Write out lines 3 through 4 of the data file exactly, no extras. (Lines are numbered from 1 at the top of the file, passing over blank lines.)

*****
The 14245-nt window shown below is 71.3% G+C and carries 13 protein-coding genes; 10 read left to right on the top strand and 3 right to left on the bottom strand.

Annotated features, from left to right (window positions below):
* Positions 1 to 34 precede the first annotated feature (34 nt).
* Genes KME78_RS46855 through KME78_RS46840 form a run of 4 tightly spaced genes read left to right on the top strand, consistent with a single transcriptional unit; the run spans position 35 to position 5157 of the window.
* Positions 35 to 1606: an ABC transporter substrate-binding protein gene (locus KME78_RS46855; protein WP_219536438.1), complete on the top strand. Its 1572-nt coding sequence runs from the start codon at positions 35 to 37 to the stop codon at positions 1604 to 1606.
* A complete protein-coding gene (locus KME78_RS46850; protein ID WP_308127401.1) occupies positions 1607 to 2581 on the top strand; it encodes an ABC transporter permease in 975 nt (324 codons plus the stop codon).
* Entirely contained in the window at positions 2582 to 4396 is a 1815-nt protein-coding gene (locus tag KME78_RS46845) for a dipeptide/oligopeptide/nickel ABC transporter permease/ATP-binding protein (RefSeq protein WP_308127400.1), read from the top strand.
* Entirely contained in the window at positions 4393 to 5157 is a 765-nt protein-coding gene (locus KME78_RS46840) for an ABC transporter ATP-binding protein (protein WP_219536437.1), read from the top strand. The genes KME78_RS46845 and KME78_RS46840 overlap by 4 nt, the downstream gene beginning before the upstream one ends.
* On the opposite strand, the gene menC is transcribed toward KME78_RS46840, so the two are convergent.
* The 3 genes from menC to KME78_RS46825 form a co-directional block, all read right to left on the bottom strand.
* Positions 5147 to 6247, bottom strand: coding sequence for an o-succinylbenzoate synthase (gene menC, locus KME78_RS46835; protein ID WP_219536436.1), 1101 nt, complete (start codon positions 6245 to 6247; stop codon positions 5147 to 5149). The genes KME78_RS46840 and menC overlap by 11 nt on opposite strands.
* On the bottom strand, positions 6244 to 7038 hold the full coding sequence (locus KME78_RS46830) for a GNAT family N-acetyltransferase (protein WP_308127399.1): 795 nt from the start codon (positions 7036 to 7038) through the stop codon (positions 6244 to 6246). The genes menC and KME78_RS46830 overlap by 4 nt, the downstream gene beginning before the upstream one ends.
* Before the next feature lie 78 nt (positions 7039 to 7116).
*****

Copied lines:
* Positions 1 to 34 precede the first annotated feature (34 nt).
* Genes KME78_RS46855 through KME78_RS46840 form a run of 4 tightly spaced genes read left to right on the top strand, consistent with a single transcriptional unit; the run spans position 35 to position 5157 of the window.